Politicians caught up in sex scandals have something more to look forward to than embarrassment and potential loss of office. They may face legal scrutiny as well.
"The partisans on both sides no longer seem satisfied to have a scandalized opponent brought to the public square for a tar-and-feather session," says Larry J. Sabato, director of the University of Virginia Center for Politics. "The public, or some of it, wants to pursue legal charges against certified political sleazebags."
Last summer the concert industry, which had grown steadily for a decade, slipped badly. It was a surprise to almost everyone who pays attention to the hugely complicated network of bands, big and small, that tour the country, but looking back, it seems like maybe it was just a matter of time.
The Australian rock band AC/DC may have a new fan base - or should we say fin base.
(Soundbite of song, "Back in Black")
BLOCK: Matt Waller, a charter boat operator in south Australia's Port Lincoln, has found that great white sharks are attracted to the heavy metal group's music when it's played under water. But, he says, it appears to make them less aggressive. Some sharks even rub their snouts against the caged speakers.
New York City could lay off thousands of public school teachers amid budget cuts this month, and the first to go, thanks to union seniority protections, would be new teachers.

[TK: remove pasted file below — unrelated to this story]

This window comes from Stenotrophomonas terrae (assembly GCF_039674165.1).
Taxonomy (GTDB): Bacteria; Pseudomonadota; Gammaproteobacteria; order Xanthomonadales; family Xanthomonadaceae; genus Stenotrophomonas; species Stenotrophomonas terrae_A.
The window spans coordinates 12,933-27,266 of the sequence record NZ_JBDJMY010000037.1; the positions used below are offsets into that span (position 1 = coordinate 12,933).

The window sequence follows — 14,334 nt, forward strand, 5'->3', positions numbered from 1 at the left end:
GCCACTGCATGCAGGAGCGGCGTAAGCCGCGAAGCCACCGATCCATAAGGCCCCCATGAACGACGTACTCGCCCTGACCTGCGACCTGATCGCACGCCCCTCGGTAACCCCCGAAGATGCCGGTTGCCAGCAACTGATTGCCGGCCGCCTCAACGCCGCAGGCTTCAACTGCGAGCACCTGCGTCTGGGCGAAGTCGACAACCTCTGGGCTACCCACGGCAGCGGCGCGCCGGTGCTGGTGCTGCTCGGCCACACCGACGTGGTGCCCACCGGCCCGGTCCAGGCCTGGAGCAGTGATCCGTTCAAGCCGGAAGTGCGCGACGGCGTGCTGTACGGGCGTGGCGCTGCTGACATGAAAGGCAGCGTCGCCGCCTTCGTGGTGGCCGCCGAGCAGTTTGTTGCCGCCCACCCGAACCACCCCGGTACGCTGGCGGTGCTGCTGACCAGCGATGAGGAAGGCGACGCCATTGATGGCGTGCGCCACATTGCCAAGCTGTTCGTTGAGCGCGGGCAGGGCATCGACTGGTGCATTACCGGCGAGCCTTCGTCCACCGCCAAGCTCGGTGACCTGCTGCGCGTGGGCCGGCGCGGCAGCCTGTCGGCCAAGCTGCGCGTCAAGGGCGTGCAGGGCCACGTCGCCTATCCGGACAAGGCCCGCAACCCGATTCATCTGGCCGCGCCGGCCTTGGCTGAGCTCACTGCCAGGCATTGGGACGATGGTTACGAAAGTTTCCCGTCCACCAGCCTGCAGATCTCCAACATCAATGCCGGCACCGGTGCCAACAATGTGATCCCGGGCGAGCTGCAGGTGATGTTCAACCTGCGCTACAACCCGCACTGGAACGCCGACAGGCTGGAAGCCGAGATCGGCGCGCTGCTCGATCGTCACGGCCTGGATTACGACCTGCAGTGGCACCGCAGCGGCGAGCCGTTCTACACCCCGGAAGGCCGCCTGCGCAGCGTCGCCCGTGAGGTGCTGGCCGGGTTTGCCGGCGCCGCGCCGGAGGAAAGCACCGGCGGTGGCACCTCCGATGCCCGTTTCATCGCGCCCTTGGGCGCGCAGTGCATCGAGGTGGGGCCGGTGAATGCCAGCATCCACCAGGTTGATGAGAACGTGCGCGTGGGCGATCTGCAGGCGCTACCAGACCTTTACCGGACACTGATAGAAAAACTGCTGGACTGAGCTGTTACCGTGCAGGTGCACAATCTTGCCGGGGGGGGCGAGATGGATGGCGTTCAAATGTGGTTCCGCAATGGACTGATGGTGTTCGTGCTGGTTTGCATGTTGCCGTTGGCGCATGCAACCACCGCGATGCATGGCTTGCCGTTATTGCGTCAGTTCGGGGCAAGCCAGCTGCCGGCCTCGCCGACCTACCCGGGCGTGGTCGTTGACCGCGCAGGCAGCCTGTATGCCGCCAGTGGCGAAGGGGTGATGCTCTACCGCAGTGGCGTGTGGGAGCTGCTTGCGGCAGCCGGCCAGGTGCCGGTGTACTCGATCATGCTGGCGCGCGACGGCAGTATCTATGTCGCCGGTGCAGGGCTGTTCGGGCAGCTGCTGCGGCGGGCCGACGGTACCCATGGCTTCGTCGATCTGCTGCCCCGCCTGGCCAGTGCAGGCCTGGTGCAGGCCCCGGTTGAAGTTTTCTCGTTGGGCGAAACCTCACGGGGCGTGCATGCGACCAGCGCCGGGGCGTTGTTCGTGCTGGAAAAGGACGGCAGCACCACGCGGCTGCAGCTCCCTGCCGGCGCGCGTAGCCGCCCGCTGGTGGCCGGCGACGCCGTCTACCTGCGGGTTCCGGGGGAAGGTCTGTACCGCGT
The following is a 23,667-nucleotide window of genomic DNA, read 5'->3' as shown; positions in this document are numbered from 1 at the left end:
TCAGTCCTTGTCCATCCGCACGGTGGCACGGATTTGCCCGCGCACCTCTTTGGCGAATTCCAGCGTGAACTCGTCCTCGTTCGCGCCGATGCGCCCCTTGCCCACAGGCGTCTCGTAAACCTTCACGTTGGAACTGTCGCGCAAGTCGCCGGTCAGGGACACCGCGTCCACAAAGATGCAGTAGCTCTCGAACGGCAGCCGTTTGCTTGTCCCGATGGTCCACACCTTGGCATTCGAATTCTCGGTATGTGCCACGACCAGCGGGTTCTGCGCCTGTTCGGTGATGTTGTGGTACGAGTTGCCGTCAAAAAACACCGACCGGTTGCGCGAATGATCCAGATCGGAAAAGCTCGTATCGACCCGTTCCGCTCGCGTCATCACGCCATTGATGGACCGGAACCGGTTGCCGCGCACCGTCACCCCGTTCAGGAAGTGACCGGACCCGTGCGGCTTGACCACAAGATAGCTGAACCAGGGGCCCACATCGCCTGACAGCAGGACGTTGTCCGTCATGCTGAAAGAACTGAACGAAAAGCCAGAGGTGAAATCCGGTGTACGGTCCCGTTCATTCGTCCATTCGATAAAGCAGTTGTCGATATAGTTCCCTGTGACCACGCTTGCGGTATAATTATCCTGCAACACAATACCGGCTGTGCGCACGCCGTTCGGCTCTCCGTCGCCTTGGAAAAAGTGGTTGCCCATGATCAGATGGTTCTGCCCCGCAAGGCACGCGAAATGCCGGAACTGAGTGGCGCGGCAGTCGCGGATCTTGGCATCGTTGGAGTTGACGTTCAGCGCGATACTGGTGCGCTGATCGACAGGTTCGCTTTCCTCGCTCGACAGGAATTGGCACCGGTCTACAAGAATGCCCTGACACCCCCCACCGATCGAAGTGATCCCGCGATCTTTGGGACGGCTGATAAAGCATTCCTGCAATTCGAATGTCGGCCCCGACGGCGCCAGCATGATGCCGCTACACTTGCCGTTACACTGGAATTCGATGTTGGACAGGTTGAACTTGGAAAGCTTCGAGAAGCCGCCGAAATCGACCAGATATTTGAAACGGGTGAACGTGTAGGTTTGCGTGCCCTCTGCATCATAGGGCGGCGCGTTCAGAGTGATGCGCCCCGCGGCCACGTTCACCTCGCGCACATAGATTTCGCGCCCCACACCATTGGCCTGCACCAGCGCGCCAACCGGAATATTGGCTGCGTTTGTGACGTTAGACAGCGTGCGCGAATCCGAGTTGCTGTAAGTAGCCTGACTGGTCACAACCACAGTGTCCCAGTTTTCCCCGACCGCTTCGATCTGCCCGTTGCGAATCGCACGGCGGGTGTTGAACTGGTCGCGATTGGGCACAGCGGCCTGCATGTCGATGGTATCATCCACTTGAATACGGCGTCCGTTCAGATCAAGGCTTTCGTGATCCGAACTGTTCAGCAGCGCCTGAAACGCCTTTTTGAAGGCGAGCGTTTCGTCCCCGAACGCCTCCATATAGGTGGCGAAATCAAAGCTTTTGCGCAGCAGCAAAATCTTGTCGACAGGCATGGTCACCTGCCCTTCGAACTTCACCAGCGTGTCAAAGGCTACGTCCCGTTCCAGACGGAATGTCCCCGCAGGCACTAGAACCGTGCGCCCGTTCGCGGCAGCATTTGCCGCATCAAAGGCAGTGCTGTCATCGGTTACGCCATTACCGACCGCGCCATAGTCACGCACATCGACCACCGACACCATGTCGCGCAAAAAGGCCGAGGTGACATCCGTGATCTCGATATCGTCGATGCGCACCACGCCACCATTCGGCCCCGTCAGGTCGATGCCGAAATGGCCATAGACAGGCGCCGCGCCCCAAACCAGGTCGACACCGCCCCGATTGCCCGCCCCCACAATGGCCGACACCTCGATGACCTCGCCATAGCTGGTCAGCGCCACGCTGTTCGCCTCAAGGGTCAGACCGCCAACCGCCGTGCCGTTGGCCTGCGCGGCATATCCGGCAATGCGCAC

Third grade teacher Juhyung Harold Lee is among those 4,100 teachers at risk of losing their jobs. Lee is wrapping up his third year teaching. The union contract requires the least experienced teachers to be let go first, and so elementary teachers with less than four years' experience are most at risk. For Lee, it doesn't look good.
Lexington's retired public safety workers can expect to receive more pension money each month to offset an increase in the cost of living. More than 900 retirees in the Lexington Police and Fire Retirement Fund will see a 2.6% cost of living adjustment.
Despite predictions that this summer would be milder than usual, Louisville has been experiencing temperatures reaching the mid 90s. The Climate Prediction Center made the original forecast, and the center still holds that the heat will plateau as the summer goes on. Ryan Sharp from the National Weather Service says Louisville residents should be thankful for this year’s wet spring.
Today on All Things Considered, Michele Norris talks with National Geographic Magazine reporter Cynthia Gorney and photographer Stephanie Sinclair about their June piece, "Too Young to Wed: The Secret World of Child Brides." I also caught up with Sinclair — a photojournalist specializing in gender and human-rights issues — to ask her a few questions about the project she has been working on for eight years.
Among the many new laws taking effect today is one whose purpose is to deter the growing problem of metal theft in Kentucky. House Bill 242 unanimously passed both houses of the Kentucky General Assembly during the 2011 legislative session and was signed into law by Gov. Steve Beshear on March 16.
Environmentalists have been quietly grumbling about the Obama administration for months. Now one of the country's most prominent conservationists — former Interior Secretary Bruce Babbitt — is retaking the public stage to scold President Obama.